There are a number of steps when buying life insurance. The entire process can take several months.
There are few purchases that require more research than life insurance. That’s because there are a number of elements to a life insurance policy. There are also many variables between the dozens of companies that sell life insurance.
Step 1: Determine where to buy life insurance
One of the first decisions you’ll need to make is where you will buy life insurance. For individual policies, there are five options:
Buying from an independent broker
Independent brokers are companies, often found online, that sell policies from multiple life insurance companies but are not affiliated with any companies. They work on behalf of the customer to prepare applications. Using a broker means not working with a licensed insurance agent.
Buying from a captive agent
A captive insurance agent represents one company and is limited to selling only that company’s policies. Their office and marketing materials will feature that one company’s name and branding. In addition to a commission, a captive agent sometimes earns a base salary. Captive agents are sometimes considered employees of the insurance company and may receive benefits in addition to salary and commission.
One of the advantages of using a captive agent is that he or she will have an in-depth knowledge of the policies they sell since they do not have to understand a multitude of different products like independent agents. At the same time, working with a captive agent limits your options. In fact, there’s no guarantee you can even qualify for a life insurance policy issued by the captive agent’s insurance company.
Buying from an independent agent
Independent agents are contracted with multiple insurance companies. They are always independent contractors who are compensated by a commission percentage of their sales. Independent agents will typically not identify with a particular insurer, but will use their own name and branding for their agency.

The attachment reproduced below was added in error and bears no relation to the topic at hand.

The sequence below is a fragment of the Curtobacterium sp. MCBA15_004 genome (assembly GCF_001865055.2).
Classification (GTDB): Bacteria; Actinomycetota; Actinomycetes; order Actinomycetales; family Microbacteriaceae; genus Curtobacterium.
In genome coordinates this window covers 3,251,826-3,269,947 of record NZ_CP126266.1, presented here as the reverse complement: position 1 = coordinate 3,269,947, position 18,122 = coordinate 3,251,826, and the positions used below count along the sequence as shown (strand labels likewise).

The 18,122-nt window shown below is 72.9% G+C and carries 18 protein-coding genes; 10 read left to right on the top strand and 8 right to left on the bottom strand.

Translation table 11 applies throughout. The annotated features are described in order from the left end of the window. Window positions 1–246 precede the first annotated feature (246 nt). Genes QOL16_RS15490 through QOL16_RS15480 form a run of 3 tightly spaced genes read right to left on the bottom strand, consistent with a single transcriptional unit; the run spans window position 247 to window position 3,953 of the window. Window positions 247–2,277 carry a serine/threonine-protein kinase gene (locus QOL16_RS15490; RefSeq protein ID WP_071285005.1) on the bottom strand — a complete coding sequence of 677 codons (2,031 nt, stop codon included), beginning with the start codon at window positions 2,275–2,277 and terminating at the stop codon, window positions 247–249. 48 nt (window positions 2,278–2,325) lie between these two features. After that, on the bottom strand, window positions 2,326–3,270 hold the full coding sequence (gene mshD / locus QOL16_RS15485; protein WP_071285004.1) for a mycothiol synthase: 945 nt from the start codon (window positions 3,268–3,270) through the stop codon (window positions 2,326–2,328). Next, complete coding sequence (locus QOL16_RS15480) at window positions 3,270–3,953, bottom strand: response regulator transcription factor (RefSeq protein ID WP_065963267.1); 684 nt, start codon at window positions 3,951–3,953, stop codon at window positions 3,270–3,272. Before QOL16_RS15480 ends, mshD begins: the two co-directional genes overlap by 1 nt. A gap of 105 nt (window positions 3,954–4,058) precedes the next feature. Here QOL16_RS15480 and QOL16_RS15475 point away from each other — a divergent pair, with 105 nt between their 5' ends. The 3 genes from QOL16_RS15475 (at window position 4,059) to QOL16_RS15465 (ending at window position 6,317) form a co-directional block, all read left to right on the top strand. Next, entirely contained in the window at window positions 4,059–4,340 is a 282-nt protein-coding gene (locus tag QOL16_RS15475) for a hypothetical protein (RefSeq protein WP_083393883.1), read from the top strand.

An independent agent has no obligation to any of the insurance carriers. They can look for the best policy for your needs out of the many carriers they are contracted with.
Buying from a financial advisor who has a license to sell insurance
Many financial advisors and planners also sell insurance, including life insurance. These advisors often partner with select life insurance companies. These professionals typically don’t have as much life insurance knowledge as an agent or broker that specializes in insurance. However, they may be an option if the purchase of life insurance fits in with your overall financial or estate plan.
Buying directly from an insurance company
Many companies have cut out the person in the middle and can sell you a policy directly. This is typically available for term life insurance and is usually sold online. Working directly with the insurer will likely be quicker and more affordable, but you will miss out on the expertise and objectivity of an insurance agent or broker.
[ Related Read: How to Check Insurance Company Ratings for Financial Strength ]
Step 2: Conduct a life insurance needs analysis
Once you’ve determined where to buy, the next step is to determine what you need. The main questions are:
For most people, the answer to the first question will be term life insurance. The length of term you buy (e.g. 10, 20, or 30 years) will depend on your age and how long you expect to have people depending on your income.
There may be situations where it’s advantageous for you to buy whole life insurance. This type of insurance is more expensive, but it will last your entire life as long as you pay the contracted premium.
One of the most important steps in the life insurance buying process — and probably the most difficult — is to determine how much life insurance you need. Many people underestimate how much life insurance is adequate to take care of their family if they should pass unexpectedly. Another mistake is assuming that adequate coverage is too expensive.
One of the best ways to determine the right amount is to conduct a needs analysis or assessment.
This can be done using an online calculator or with the help of a licensed insurance agent.
When doing a needs assessment, you may be asked to consider some of the following questions:
- Who depends on you financially or who do you want to provide for?
- How long do you need to support dependents?
- Do you have children who may go to college?
- How much debt will you leave?
- How much do you have saved?
- Do you need to help your spouse save for retirement?
- Are you part or full owner of a business?
Step 3: Comparison shop